How to safely celebrate Halloween during COVID-19
The pandemic doesn’t have to cancel Halloween.
Halloween this year should have been ripe with possibilities. In 2020, the holiday will fall on a Saturday that also happens to be a full moon and the last day of daylight savings time, promising an extra hour to sleep off those moonlit shenanigans.
Unfortunately, this Halloween is also happening in the midst of a pandemic, and COVID-19 is rising sharply in many parts of the United States. Last time a pandemic struck, in the fall of 1918, deaths peaked around Halloween as a second and worst wave of influenza swept over the United States. This year too the usual Halloween festivities will have to be canceled or adapted.
“I’m pretty worried right now since we’re in the middle of a new surge of COVID cases,” says Poj Lysouvakon, the pediatric director of the Mother-Baby Unit at the University of Chicago Medicine Comer Children’s Hospital. “We have really been advising our families to play it very cautiously with their kids for Halloween celebrations.”
However, all is not lost. There are ways for both kids and adults to enjoy Halloween while also taking precautions against the novel coronavirus.
“There are no activities other than physically living in a bubble and never leaving that are without risk in terms of COVID exposure or transmission,” acknowledges Richard Malley, a pediatrician in the division of infectious diseases at Boston Children’s Hospital. “In many ways, Halloween is a community activity…so everybody has to play her part, his part, to really make sure that we are reducing the risk of transmission as low as it possibly can go.”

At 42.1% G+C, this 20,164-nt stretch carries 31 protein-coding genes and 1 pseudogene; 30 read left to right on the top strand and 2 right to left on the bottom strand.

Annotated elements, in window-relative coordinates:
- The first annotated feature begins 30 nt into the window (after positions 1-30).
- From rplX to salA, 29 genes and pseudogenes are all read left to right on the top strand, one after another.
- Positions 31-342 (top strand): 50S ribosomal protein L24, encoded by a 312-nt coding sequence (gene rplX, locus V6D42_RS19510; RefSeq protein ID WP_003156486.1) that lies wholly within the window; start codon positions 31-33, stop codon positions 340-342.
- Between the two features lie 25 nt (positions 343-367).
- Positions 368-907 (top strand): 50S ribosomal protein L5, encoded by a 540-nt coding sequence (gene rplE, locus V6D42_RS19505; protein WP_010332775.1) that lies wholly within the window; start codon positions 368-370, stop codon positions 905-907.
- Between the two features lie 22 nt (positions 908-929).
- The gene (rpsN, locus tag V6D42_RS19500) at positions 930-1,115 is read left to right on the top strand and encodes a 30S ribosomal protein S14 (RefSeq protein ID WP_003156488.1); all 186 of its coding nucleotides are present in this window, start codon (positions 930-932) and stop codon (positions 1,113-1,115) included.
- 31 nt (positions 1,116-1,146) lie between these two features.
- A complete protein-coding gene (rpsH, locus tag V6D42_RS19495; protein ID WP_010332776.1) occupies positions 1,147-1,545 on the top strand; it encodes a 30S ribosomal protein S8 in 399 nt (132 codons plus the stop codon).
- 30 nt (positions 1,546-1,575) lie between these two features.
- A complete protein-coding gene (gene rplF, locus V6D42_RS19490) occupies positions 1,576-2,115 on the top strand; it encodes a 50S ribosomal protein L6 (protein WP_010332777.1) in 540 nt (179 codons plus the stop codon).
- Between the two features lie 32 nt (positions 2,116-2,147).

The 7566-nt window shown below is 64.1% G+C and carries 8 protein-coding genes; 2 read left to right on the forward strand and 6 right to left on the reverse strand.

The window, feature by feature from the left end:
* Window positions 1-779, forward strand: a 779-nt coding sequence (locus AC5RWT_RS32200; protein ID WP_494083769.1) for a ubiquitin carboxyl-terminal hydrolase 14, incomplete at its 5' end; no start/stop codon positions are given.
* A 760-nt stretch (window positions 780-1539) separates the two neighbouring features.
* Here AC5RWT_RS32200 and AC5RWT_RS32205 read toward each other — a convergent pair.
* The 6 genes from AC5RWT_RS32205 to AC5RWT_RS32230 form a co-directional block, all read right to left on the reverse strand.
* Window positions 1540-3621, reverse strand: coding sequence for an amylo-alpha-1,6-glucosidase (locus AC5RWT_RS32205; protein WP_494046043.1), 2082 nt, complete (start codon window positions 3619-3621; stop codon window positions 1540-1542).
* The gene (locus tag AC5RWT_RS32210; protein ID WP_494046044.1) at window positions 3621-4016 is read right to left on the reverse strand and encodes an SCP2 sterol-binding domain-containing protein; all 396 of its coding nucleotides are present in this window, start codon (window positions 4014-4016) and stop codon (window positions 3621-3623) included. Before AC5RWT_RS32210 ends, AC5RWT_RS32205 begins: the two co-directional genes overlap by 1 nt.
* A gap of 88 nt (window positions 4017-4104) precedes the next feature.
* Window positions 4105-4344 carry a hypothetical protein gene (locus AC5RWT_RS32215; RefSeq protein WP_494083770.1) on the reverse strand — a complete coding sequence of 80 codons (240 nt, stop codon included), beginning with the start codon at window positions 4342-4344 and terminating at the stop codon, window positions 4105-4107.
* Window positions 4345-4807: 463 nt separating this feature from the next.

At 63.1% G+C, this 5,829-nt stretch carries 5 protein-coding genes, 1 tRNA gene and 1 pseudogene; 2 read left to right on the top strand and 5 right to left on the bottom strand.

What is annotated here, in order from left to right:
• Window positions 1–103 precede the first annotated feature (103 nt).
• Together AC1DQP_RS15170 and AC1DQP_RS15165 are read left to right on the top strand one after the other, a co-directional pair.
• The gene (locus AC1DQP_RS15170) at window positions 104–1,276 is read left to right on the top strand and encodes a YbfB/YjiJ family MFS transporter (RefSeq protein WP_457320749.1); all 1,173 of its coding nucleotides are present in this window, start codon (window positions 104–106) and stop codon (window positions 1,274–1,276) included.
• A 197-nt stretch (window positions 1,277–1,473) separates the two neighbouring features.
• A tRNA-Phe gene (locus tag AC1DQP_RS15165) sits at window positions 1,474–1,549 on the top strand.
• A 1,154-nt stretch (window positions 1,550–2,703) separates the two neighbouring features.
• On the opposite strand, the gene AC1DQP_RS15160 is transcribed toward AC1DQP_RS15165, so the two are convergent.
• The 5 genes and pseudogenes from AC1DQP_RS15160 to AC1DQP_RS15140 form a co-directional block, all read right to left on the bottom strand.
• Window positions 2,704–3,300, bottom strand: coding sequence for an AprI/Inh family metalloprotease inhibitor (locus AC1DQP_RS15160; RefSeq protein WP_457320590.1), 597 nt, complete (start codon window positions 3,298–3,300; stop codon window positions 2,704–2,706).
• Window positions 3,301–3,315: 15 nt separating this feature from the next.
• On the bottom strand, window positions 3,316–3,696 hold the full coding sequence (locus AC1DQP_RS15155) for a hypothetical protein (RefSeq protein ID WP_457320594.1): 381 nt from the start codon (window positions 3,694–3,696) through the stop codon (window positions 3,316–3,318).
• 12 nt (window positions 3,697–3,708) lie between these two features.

As long as you’re following local guidelines for Halloween safety, he says, you can still enjoy the holiday. “Halloween is an activity that could be done safely, and in a way that tries to put some joy and some fun in what has been obviously a very difficult year for lots of people,” Malley says.
Some Halloween activities are riskier than others. The Centers for Disease Control and Prevention have posted detailed advice for assessing which ones are most likely to worsen the spread of COVID-19. Decorating your home is a pretty safe bet, as are carving pumpkins, setting up a Halloween scavenger hunt for your kids at home, and having a virtual costume contest with friends. He also suggests getting creative with your activities. “If you’re going to go outside for a walk that’s safely distanced, you can do a scavenger hunt there looking for Halloween-themed decorations of people’s houses,” Lysouvakon says. “The caveat here is if you or any member of your household is sick, this is probably a good time to refrain from any celebrations and just really stay in the house.”
Trick or treating
Lysouvakon wants to make it clear that the traditional Halloween pastime of going door to door in search of candy is not a good idea this year. “Trick or treating is the heart and soul of Halloween,” he says. “Unfortunately, COVID has really changed how we practice this rite.”
If trick-or-treaters are going to come calling, you can set up a treat station outside. “Ideally you want to set up a table and have individual piles or bags of goodies that have already been pre-packed and lined up so your trick-or-treaters can just grab and go,” Lysouvakon says. Some adult supervision may be needed, though, to make sure that everybody stays six feet or more away from each other.